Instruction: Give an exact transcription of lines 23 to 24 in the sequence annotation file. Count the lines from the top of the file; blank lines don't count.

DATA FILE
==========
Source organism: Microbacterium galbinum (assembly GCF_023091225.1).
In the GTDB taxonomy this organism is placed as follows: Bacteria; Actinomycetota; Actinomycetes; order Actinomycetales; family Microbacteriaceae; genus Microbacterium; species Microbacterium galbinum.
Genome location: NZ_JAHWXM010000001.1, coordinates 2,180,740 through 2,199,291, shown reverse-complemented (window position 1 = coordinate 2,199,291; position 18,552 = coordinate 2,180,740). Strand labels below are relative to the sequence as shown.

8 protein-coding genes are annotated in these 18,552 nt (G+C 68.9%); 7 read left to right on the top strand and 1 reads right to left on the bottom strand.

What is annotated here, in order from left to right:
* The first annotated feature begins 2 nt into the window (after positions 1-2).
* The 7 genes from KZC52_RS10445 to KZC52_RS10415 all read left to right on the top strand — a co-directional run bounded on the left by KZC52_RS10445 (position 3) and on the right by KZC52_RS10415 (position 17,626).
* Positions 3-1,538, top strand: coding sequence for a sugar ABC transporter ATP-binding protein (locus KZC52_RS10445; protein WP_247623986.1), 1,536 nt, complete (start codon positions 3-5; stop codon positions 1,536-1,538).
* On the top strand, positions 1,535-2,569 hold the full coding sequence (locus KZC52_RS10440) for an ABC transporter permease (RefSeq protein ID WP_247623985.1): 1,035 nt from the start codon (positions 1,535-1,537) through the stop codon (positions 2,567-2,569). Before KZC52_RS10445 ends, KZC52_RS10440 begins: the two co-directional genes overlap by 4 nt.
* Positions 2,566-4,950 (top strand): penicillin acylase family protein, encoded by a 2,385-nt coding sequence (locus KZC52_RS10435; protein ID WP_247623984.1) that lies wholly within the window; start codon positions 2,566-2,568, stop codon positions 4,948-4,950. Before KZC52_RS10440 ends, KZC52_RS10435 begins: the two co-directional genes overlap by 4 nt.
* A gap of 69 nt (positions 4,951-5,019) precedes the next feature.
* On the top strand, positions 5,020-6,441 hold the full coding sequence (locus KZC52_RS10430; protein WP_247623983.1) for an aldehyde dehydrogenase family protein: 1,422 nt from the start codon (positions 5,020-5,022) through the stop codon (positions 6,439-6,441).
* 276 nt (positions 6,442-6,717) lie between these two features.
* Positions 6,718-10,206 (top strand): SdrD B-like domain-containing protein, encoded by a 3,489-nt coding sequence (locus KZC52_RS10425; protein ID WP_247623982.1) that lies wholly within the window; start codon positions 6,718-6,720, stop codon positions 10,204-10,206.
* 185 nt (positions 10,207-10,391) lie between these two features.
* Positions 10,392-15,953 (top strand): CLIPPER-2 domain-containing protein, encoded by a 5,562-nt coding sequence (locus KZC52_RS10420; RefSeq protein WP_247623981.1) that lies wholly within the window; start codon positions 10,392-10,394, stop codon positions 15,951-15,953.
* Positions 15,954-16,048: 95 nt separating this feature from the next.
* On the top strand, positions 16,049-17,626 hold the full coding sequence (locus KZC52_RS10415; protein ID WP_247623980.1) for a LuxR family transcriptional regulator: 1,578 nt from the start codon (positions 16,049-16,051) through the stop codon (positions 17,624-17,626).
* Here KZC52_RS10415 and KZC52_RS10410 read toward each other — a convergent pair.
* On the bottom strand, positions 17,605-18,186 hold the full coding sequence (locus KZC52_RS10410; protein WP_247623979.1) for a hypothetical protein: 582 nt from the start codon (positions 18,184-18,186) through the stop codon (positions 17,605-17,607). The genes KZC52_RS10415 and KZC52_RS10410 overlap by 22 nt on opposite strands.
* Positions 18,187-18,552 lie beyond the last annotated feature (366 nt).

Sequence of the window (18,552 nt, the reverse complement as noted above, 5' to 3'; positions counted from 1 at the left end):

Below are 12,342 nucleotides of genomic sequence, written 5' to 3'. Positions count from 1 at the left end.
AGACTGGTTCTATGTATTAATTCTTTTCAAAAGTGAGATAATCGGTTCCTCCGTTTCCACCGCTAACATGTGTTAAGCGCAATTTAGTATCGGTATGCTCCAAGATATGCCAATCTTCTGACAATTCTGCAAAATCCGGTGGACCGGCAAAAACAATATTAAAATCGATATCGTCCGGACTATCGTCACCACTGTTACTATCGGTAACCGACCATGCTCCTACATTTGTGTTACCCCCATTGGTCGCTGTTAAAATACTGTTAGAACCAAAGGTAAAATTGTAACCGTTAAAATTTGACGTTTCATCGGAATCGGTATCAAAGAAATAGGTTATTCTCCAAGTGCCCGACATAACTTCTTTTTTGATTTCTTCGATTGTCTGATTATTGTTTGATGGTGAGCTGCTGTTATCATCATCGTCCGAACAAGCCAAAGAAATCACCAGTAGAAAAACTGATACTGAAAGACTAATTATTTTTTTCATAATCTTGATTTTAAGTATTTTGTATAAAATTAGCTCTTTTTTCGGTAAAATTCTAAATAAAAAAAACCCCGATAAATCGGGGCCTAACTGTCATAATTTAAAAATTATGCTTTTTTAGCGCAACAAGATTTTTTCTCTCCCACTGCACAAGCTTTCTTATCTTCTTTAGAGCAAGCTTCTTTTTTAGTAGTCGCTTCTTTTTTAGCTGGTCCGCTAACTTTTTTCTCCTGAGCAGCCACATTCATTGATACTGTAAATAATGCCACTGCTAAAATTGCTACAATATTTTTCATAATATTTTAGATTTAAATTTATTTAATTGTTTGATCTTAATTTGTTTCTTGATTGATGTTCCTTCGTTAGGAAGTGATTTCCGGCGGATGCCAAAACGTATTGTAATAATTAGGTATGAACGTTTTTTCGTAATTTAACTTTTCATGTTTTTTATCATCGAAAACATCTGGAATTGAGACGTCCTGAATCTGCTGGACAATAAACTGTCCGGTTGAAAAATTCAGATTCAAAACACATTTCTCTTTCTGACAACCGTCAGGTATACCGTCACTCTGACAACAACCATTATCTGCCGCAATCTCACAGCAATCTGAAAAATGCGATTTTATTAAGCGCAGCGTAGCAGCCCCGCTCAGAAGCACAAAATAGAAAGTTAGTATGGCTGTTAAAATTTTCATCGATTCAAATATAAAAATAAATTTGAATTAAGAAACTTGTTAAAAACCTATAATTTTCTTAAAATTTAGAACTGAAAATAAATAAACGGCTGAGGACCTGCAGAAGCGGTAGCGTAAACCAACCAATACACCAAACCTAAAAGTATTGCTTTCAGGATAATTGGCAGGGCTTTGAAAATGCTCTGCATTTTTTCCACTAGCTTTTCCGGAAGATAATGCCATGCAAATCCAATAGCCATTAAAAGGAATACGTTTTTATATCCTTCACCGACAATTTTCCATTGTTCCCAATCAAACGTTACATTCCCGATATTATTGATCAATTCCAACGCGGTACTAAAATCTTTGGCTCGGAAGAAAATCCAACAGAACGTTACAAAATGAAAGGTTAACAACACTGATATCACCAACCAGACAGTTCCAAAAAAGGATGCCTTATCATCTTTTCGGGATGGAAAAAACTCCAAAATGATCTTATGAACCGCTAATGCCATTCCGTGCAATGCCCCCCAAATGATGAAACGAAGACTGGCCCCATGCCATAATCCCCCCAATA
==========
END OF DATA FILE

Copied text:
Below are 12,342 nucleotides of genomic sequence, written 5' to 3'. Positions count from 1 at the left end.
AGACTGGTTCTATGTATTAATTCTTTTCAAAAGTGAGATAATCGGTTCCTCCGTTTCCACCGCTAACATGTGTTAAGCGCAATTTAGTATCGGTATGCTCCAAGATATGCCAATCTTCTGACAATTCTGCAAAATCCGGTGGACCGGCAAAAACAATATTAAAATCGATATCGTCCGGACTATCGTCACCACTGTTACTATCGGTAACCGACCATGCTCCTACATTTGTGTTACCCCCATTGGTCGCTGTTAAAATACTGTTAGAACCAAAGGTAAAATTGTAACCGTTAAAATTTGACGTTTCATCGGAATCGGTATCAAAGAAATAGGTTATTCTCCAAGTGCCCGACATAACTTCTTTTTTGATTTCTTCGATTGTCTGATTATTGTTTGATGGTGAGCTGCTGTTATCATCATCGTCCGAACAAGCCAAAGAAATCACCAGTAGAAAAACTGATACTGAAAGACTAATTATTTTTTTCATAATCTTGATTTTAAGTATTTTGTATAAAATTAGCTCTTTTTTCGGTAAAATTCTAAATAAAAAAAACCCCGATAAATCGGGGCCTAACTGTCATAATTTAAAAATTATGCTTTTTTAGCGCAACAAGATTTTTTCTCTCCCACTGCACAAGCTTTCTTATCTTCTTTAGAGCAAGCTTCTTTTTTAGTAGTCGCTTCTTTTTTAGCTGGTCCGCTAACTTTTTTCTCCTGAGCAGCCACATTCATTGATACTGTAAATAATGCCACTGCTAAAATTGCTACAATATTTTTCATAATATTTTAGATTTAAATTTATTTAATTGTTTGATCTTAATTTGTTTCTTGATTGATGTTCCTTCGTTAGGAAGTGATTTCCGGCGGATGCCAAAACGTATTGTAATAATTAGGTATGAACGTTTTTTCGTAATTTAACTTTTCATGTTTTTTATCATCGAAAACATCTGGAATTGAGACGTCCTGAATCTGCTGGACAATAAACTGTCCGGTTGAAAAATTCAGATTCAAAACACATTTCTCTTTCTGACAACCGTCAGGTATACCGTCACTCTGACAACAACCATTATCTGCCGCAATCTCACAGCAATCTGAAAAATGCGATTTTATTAAGCGCAGCGTAGCAGCCCCGCTCAGAAGCACAAAATAGAAAGTTAGTATGGCTGTTAAAATTTTCATCGATTCAAATATAAAAATAAATTTGAATTAAGAAACTTGTTAAAAACCTATAATTTTCTTAAAATTTAGAACTGAAAATAAATAAACGGCTGAGGACCTGCAGAAGCGGTAGCGTAAACCAACCAATACACCAAACCTAAAAGTATTGCTTTCAGGATAATTGGCAGGGCTTTGAAAATGCTCTGCATTTTTTCCACTAGCTTTTCCGGAAGATAATGCCATGCAAATCCAATAGCCATTAAAAGGAATACGTTTTTATATCCTTCACCGACAATTTTCCATTGTTCCCAATCAAACGTTACATTCCCGATATTATTGATCAATTCCAACGCGGTACTAAAATCTTTGGCTCGGAAGAAAATCCAACAGAACGTTACAAAATGAAAGGTTAACAACACTGATATCACCAACCAGACAGTTCCAAAAAAGGATGCCTTATCATCTTTTCGGGATGGAAAAAACTCCAAAATGATCTTATGAACCGCTAATGCCATTCCGTGCAATGCCCCCCAAATGATGAAACGAAGACTGGCCCCATGCCATAATCCCCCCAATA